No continence benefit with sling after prostate surgery _ medpage today

The adjusted Expanded Prostate Cancer Index Composite-Urinary Inventory (EPIC-UIN) score as well as the I-PSS (International Prostate Symptom Score) score changed at 1, 3 and 6 months after catheter removal but didn’t differ between the groups, they wrote online in the Journal of Urology.

“We failed to determine that early return of complete continence was independently associated with adding a retropubic urethral sling during RARP,” they explained, pointing out that these results are similar to those recently reported from a smaller study using a sling made of porcine small intestinal submucosa.

The current study showed that after adjusting for clinical, urinary, and surgical factors, the likelihood of both complete (odds ratio 1.74 per decreasing 5-year interval, 95% CI 1.23-2.48) and near continence (OR 2.18 per decreasing 5-year interval, 95% CI 1.21-3.92) at 6 months rose with every 5-year drop in patient age at diagnosis ( P<0.01 for both).

“Follow-up is ongoing to determine the long-term impact of sling placement on return of continence,” the researchers noted.

New innovations in the world “Surgical innovation, like most medical technology, should be subjected to rigorous testing before undergoing widespread adoption.”

The researchers said they developed the vas deferens sling technique in response to limitations seen with synthetic slings, namely cost and erosion, as well as the costs associated with absorbable slings of porcine small intestinal submucosa. New innovations in it They also wanted to avoid the separate incision required for harvesting the anterior rectus fascia.

Although earlier experience with the technique indicated that it did improve continence when compared with historical controls, the researchers said they wanted to “better test the hypothesis that placement of an autologous sling at RARP would improve early return of urinary continence.”

For the study, patient accrual took place from May 2013 through July 2014. New world innovations Patients were divided into two groups (ages <65 and ?65) prior to randomization to sling placement or no sling placement.

The mean preoperative EPIC-UIN score was 79.3 in the sling group and 81.2 in the non-sling group ( P=0.53). New innovations in science and technology Mean baseline I-PSS was 9.3 in patients with a sling and 8.9 in patients without a sling ( P=0.71).

Median prostate volume was 31 gm in the sling group and 35 gm in the non-sling group and the median baseline score on the Sexual Health Inventory for Men (SHIM) was 21 and 18, respectively ( P=0.76). New ideas of innovation In the sling group, 55% of patients had complete nerve sparing compared with 67% in the non-sling group, the researchers said.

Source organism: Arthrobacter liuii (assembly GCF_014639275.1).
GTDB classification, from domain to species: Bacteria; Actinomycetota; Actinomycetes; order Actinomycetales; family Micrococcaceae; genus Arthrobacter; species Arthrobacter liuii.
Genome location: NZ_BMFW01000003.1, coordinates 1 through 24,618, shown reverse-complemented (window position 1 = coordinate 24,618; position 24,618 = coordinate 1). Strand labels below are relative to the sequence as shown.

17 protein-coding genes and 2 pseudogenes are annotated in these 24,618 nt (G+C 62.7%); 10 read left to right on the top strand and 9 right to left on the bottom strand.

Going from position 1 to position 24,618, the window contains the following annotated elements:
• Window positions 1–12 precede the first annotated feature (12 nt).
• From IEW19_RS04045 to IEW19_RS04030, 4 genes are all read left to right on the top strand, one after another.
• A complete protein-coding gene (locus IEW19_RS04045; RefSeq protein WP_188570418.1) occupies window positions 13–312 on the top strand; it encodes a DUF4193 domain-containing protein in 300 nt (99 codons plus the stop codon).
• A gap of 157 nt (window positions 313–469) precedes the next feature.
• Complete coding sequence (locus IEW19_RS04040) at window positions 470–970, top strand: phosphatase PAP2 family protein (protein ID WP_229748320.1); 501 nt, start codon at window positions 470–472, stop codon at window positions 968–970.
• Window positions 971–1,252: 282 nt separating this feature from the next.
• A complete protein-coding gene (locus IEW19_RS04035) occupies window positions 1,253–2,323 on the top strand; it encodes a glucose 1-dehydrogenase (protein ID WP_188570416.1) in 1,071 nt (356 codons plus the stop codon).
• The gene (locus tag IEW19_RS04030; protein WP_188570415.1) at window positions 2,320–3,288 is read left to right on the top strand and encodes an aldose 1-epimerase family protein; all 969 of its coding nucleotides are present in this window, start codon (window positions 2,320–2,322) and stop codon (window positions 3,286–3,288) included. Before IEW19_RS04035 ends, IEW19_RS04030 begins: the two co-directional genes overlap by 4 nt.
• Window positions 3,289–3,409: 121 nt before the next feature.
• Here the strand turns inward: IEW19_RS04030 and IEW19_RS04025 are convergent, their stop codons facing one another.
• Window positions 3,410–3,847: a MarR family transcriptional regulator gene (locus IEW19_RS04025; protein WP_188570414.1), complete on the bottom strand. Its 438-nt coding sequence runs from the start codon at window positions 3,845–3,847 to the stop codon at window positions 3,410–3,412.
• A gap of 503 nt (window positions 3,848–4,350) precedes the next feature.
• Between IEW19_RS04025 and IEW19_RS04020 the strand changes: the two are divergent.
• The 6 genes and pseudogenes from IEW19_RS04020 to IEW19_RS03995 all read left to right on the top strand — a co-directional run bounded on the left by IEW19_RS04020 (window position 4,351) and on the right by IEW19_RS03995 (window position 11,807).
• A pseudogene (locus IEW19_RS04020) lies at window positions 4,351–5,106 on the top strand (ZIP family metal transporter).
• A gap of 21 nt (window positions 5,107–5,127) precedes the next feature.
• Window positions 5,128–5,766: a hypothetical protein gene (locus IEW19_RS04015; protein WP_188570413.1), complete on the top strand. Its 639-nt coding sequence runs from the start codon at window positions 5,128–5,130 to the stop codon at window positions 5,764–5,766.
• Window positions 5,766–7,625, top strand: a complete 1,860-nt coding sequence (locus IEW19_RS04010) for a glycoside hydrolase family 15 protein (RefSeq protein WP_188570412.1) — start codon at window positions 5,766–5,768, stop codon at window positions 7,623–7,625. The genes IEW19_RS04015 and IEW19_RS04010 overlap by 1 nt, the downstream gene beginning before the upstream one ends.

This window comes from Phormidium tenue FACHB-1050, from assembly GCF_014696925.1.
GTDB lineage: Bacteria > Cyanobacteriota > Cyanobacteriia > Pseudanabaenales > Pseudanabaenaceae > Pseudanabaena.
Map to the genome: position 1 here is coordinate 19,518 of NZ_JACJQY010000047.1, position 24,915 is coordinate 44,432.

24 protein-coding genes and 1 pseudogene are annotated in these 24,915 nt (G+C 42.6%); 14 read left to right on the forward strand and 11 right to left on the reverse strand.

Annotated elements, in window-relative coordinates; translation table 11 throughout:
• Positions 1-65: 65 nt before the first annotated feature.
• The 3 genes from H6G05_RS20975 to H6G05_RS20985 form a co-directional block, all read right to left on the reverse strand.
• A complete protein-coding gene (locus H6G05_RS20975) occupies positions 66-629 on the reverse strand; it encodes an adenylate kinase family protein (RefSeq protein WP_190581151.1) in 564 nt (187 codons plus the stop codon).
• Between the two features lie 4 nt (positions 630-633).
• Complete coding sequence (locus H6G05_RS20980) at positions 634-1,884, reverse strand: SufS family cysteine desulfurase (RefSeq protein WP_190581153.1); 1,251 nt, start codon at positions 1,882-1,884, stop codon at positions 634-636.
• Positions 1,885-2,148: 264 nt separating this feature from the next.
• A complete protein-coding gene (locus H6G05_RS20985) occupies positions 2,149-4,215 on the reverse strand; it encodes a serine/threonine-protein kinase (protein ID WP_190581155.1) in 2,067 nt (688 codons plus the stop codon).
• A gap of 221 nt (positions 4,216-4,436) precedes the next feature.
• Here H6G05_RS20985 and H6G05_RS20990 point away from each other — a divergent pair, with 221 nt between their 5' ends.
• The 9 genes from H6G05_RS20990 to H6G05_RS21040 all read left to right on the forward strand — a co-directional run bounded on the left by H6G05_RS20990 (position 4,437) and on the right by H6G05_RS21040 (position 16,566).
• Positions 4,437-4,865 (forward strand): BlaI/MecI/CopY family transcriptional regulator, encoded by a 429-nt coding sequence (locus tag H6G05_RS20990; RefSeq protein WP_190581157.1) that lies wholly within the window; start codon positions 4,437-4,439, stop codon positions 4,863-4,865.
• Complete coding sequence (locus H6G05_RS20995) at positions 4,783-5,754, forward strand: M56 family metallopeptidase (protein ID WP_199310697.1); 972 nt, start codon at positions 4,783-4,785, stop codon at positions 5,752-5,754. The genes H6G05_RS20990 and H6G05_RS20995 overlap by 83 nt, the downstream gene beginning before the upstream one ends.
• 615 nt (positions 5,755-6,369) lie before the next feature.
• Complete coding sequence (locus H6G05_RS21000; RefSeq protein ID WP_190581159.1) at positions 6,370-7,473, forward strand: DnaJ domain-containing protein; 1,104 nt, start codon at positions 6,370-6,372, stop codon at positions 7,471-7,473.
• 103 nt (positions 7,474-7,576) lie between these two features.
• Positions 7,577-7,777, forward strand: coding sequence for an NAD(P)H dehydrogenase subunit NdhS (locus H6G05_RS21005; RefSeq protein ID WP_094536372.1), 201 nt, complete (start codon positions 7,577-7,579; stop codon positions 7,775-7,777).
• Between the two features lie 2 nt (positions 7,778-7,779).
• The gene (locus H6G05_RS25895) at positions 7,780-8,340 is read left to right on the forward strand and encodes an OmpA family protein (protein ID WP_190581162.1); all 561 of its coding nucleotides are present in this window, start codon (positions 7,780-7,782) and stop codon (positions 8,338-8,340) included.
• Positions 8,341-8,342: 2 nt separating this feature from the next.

In an accompanying editorial comment, Derya Tilki, MD, of the University Hospital Hamburg-Eppendorf in Germany, pointed out that the four surgeons “may have in?uenced the results as there is heterogeneity in functional outcomes among surgeons.”

To account for variation in surgical approaches and tension on the sling, Nguyen’s group also analyzed a subgroup of 150 patients who underwent surgery with one surgeon. New innovations in medicine The change in EPIC-UIN and I-PSS scores after catheter removal were assessed using adjusted mixed models.

The study had some limitations including the fact that the time to continence reported by patients may have been imprecise because of recall bias. New innovations in car technology Also, continence outcomes were missing in 27 men who did not provide an interview 6 months after catheter removal, and longer term outcomes have not been assessed.

This study was “rigorously conducted, optimizing the internal validity of the findings,” said Matthew J. New innovations downstate Resnick, MD, MPH, MMHC, of Vanderbilt University Medical Center in Nashville, said in an email.

Urinary incontinence remains a relatively common functional deficit following radical prostatectomy, and attempts to modify surgical technique have been met with mixed results, noted Resnick, who was not involved with the study.

Optimizing urinary outcomes following radical prostatectomy requires proper patient selection and ongoing surgical innovation, he explained. New innovations vanderbilt By identifying groups of men at risk for urinary incontinence, this study facilitates pre-treatment counselling that can “best align” patient expectations with outcomes.

“Additionally, and importantly, optimizing functional outcomes following radical prostatectomy will require both development and rigorous evaluation of novel surgical techniques to maximize oncologic control and minimize functional deficits after treatment,” he said.

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